Pragmatic | Leading in a representative democracy

Political leadership can not be solely about pandering to public opinion

On one of the many trips to Uttar Pradesh, this blogger was struck by the slogan on one huge hoarding by a candidate running for the post of Mayor: Mayor usko chune jo aapka pratinidhi ho, neta nahi. Loosely translated, it reads: Elect someone as a Mayor who is your representative, not your leader.

Nothing could be farther from truth in a representative democracy like India. A representative democracy is by nature, delegated democracy, where whom the people elect are supposed to both represent and lead the people. The balance between the two is hard to attain, and political populism has led to a situation where leaders want to be seen as followers, and not as leaders. The constant harping on the infallible wisdom of the average Indian, aam aadmi or the masses in the public space further makes it difficult for elected leaders to go against what is perceived as the popular view.

But this predicament is neither recent nor uniquely Indian. Here is what John F Kennedy wrote in his Pulitzer prize winning book, Profiles in Courage, in 1955:

It is difficult to accept such a narrow view of the role of United States Senator – a view that assumes the people of Massachusetts sent me to Washington to serve merely as a seismograph to record shifts in popular opinion. . .  The voters selected us, in short, because they had confidence in our judgment and our ability to exercise that judgment from a position where we could determine what were their own best interests, as a part of the nation’s interest. This may mean that we must on occasion lead, inform, correct and sometimes even ignore constituent opinion, if we are to exercise fully that judgment for which we were elected. [Chapter 1]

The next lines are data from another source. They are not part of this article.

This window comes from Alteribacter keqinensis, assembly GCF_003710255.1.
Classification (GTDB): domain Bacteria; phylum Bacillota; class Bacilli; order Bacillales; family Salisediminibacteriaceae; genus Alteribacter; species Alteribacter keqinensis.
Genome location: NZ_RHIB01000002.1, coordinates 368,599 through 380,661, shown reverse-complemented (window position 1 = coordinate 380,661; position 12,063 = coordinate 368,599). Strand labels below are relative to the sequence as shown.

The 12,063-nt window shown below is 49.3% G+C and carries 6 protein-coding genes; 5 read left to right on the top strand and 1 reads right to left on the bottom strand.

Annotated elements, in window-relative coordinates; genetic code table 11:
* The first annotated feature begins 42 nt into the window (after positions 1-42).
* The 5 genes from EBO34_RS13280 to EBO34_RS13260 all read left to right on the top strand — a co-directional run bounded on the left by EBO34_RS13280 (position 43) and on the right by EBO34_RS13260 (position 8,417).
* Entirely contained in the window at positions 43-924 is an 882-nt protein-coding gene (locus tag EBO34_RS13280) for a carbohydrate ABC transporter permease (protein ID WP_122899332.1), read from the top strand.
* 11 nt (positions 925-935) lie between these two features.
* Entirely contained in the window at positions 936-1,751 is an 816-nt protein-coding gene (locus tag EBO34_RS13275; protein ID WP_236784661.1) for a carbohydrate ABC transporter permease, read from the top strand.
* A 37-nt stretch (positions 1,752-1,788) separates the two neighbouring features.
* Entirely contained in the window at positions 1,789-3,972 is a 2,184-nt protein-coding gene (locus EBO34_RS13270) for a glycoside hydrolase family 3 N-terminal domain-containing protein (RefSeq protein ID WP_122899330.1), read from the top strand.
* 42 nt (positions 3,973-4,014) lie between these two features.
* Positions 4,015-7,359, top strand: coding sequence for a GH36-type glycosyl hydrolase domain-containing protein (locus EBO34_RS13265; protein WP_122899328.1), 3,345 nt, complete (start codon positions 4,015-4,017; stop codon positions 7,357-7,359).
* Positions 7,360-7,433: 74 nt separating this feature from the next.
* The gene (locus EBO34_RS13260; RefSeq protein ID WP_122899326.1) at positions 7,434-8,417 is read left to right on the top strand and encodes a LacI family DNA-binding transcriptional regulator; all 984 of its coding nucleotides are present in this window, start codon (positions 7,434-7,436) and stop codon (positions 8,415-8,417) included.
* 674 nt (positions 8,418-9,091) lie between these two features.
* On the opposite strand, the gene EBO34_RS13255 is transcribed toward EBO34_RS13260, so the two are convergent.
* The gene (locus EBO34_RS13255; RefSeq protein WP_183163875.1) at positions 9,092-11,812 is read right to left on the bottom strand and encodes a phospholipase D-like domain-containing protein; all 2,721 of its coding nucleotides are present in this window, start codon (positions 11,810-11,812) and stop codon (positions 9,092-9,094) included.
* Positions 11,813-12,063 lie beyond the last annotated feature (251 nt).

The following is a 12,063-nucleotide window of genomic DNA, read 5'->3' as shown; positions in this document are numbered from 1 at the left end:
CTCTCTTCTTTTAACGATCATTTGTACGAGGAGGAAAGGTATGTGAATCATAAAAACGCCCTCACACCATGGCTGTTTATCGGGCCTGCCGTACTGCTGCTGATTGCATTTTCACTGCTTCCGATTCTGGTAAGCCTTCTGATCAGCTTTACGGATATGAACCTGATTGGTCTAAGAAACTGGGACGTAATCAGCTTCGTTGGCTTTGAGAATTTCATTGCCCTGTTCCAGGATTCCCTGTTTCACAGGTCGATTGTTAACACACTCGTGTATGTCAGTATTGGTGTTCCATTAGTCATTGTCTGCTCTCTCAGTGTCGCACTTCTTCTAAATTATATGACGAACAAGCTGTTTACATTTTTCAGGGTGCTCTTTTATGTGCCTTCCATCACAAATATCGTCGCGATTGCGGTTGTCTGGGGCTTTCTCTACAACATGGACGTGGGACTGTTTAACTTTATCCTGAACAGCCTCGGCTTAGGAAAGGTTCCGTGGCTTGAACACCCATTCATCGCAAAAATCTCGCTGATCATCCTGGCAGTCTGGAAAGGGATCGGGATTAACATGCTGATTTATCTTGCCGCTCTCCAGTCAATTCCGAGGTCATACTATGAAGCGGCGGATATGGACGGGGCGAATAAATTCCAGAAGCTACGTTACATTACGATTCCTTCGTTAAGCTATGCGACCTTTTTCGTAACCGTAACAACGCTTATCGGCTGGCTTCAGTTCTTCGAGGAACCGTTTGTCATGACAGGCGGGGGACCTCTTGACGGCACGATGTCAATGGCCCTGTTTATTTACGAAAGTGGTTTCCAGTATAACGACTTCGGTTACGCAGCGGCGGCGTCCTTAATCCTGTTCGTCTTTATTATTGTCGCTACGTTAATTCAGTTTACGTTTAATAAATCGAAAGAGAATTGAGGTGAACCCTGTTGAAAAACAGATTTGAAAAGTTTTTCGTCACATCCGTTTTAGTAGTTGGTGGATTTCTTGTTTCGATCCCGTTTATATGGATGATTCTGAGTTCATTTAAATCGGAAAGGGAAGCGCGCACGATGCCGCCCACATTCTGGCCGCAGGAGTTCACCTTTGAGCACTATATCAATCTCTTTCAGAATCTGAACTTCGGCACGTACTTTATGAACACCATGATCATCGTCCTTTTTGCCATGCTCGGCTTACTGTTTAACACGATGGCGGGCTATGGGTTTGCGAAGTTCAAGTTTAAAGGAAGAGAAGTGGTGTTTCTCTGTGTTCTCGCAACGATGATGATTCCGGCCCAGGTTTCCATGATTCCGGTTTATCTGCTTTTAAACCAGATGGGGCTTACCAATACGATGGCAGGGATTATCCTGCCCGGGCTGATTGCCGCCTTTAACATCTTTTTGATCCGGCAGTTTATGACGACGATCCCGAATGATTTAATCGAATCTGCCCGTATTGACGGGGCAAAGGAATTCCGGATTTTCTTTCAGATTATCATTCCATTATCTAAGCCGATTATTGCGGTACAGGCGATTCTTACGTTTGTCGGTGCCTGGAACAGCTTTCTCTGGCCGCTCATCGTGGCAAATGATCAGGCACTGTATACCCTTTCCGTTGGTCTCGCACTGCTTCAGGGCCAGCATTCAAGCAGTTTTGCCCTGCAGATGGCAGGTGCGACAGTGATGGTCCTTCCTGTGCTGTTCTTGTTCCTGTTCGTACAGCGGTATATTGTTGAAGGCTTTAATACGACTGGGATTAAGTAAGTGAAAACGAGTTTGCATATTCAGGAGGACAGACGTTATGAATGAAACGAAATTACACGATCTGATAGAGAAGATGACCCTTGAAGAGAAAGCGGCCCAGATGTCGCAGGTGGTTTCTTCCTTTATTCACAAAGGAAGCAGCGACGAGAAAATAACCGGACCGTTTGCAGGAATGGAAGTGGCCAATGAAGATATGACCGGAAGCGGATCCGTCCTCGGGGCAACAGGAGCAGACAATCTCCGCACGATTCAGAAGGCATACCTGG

And Winston Churchill, when advised by a colleague in the British Parliament during World War II to “keep his ear to the ground” responded thus:

I see it is said that leaders should keep their ears to the ground. All I can say is that the British nation will find it very hard to look up to the leaders who are detected in that somewhat ungainly posture.

It wouldn’t harm the Indian politicians to look up these two quotes once in a while. And it would help their posture too.

DISCLAIMER: This is an archived post from the Indian National Interest blogroll. Views expressed are those of the blogger's and do not represent The Takshashila Institution’s view.